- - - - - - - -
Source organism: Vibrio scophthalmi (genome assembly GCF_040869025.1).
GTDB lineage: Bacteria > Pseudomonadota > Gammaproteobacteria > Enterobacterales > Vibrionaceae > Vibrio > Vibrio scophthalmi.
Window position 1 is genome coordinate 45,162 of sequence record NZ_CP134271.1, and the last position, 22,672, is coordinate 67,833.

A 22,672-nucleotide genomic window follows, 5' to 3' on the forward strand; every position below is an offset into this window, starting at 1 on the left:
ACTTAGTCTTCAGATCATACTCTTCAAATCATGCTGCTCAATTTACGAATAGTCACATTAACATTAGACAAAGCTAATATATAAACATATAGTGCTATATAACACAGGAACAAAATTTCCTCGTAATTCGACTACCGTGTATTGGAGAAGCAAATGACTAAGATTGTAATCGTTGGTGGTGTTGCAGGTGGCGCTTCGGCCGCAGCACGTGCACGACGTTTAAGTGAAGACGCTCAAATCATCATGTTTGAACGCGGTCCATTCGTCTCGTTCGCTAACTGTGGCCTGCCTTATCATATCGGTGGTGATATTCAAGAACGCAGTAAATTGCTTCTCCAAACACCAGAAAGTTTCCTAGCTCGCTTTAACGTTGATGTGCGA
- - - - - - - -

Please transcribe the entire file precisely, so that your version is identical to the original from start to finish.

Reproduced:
Source organism: Vibrio scophthalmi (genome assembly GCF_040869025.1).
GTDB lineage: Bacteria > Pseudomonadota > Gammaproteobacteria > Enterobacterales > Vibrionaceae > Vibrio > Vibrio scophthalmi.
Window position 1 is genome coordinate 45,162 of sequence record NZ_CP134271.1, and the last position, 22,672, is coordinate 67,833.

A 22,672-nucleotide genomic window follows, 5' to 3' on the forward strand; every position below is an offset into this window, starting at 1 on the left:
ACTTAGTCTTCAGATCATACTCTTCAAATCATGCTGCTCAATTTACGAATAGTCACATTAACATTAGACAAAGCTAATATATAAACATATAGTGCTATATAACACAGGAACAAAATTTCCTCGTAATTCGACTACCGTGTATTGGAGAAGCAAATGACTAAGATTGTAATCGTTGGTGGTGTTGCAGGTGGCGCTTCGGCCGCAGCACGTGCACGACGTTTAAGTGAAGACGCTCAAATCATCATGTTTGAACGCGGTCCATTCGTCTCGTTCGCTAACTGTGGCCTGCCTTATCATATCGGTGGTGATATTCAAGAACGCAGTAAATTGCTTCTCCAAACACCAGAAAGTTTCCTAGCTCGCTTTAACGTTGATGTGCGA